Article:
The Texas Vampires

The Texas Vampires

September 12, 2019 100 By William Hollis


The Texas Vampires. It sounds like the name of a biker gang
from a bad TV show. It sounds like a 90’s rave club in Austin wherever people think that eyeliner makes you look edgy. It sounds like a drama in which Jonah Hill
and Nic Cage play two men from Houston
who have to steal Liberia’s oil. But beyond those other things
that it so obviously is, the Texas Vampires refers
to researchers from Baylor, Texas. And the blood that they stole sparks one of the
biggest questions on the horizon of our species. And like all great stories,
it starts with a bit of incest. If you gave me access to your blood,
and in that blood
I found
a cure to a disorder you had, would I owe you that cure? What if I found an imminent threat
to your health? Is it my duty to inform you
of that threat? Or is it my job to sell
that information back to you? Let’s take it even further! What if I find in your DNA
an abnormality and isolate it. Can I patent that abnormality? After all, I did discover it. But at the same time,
it’s a part of you. So if I own it, do I not
in essence own a part of you? These are the questions that were thrust upon
rural Newfoundland in the late 1990’s as a swarm of researchers from Baylor University
descended on the region surrounding Grand Falls. They were looking for a rare gene
called ARVD, a hereditary disorder which causes sudden, fatal heart attacks in otherwise healthy men in their 20’s and 30’s. And they had reason to believe that these
tiny coves on the Atlantic were the key. And they weren’t wrong. After all, Newfoundland is a great place
to study genetics under isolation. Not to say it was done intentionally,
but this island has a lot of, shall we say, pure bloodlines. Nearly ninety percent of all islanders come from
an original twenty or thirty thousand settler stock, and coves were often settled
by only one or two large families, with little contact beyond
their local region. Much of the genetic material that had arrived from Ireland, England and Wales three hundred years ago could still be found swirling
in some of these harbours. But those researchers from Baylor weren’t
here to expose any family trees as trunks. They were here to harvest
genetic material. And as much as I joke, these were,
after all, valuable blood lines. And despite their University headline, at their core
Baylor was here as a commercial operation. Their quiet aim was to obtain a cure that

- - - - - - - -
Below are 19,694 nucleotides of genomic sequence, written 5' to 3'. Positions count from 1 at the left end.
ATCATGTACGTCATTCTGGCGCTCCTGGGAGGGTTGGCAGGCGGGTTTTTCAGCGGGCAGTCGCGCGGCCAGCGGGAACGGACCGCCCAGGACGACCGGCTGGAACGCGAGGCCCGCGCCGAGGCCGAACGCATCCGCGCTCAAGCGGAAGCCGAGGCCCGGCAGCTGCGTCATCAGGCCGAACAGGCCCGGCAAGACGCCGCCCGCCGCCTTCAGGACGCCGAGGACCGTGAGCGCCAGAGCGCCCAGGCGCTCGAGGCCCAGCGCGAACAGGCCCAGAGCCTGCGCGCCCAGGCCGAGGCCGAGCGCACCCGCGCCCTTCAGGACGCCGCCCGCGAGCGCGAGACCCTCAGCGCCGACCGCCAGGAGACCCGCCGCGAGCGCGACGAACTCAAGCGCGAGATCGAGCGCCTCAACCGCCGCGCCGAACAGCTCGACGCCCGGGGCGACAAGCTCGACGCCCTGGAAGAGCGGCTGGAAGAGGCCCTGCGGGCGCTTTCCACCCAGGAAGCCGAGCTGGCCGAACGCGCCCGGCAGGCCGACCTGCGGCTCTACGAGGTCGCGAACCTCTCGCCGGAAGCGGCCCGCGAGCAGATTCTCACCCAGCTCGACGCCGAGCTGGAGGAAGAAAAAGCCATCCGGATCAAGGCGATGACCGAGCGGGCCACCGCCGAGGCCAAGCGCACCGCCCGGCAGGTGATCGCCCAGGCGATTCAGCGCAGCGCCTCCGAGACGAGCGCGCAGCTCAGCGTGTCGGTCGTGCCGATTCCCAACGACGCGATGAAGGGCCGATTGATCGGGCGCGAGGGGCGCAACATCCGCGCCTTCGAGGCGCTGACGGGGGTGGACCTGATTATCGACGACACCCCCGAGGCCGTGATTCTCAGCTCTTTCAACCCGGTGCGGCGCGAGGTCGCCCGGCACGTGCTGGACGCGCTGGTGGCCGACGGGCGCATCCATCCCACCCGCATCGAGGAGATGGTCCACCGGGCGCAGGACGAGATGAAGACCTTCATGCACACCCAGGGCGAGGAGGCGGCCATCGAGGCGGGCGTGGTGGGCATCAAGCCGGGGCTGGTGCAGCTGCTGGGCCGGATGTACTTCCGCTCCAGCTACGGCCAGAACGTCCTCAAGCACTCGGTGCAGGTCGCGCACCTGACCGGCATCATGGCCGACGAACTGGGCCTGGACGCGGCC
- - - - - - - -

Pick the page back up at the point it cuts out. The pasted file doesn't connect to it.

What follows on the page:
they could then sell back to the very people whose blood had made it
all possible. And like any business looking for access to a rare commodity, they weren’t above lying to obtain it. In turn, people here felt
truly taken advantage of. It’s important to understand that the outporters
of Newfoundland aren’t accustomed to contracts. They don’t own suits,
and they don’t like cities. They’re the types of people who still use
landline phones to get in contact with someone who runs the general store. They fish all day, eat moose straight out
of the forest, and think any type of bread but a straight white loaf
is putting on airs. They’re some of the nicest people
you’ll ever meet in your life, but its easy to see how
they could be taken advantage of. Some residents report being coerced into signing
through intimidation efforts that aimed at their health. Remember that these are foreign doctors arriving
in a small town saying that there is a chance that you’re going to just keel over dead
at any time. And if you give them your blood, they might
be able to find out who the lucky ones are. Or even better, they might be able
to cure it. Other people just simply didn’t understand
what they were signing. What they did understand is that this was
a university who had arrived needing help. And it was polite to help. So they helped. It was only after everybody left and the information
stopped coming that they started to ask, what happened to us. The CBC did an investigative report and asked Baylor directly what they’d intended to do to make it right, but the University simply
refused to answer any questions. They had the blood now,
and that was that. Eventually, using the samples they’d obtained
in Newfoundland, the team of researchers announced they’d isolated the gene that causes ARVD. A potentially lucrative breakthrough. And while I sympathize with the outport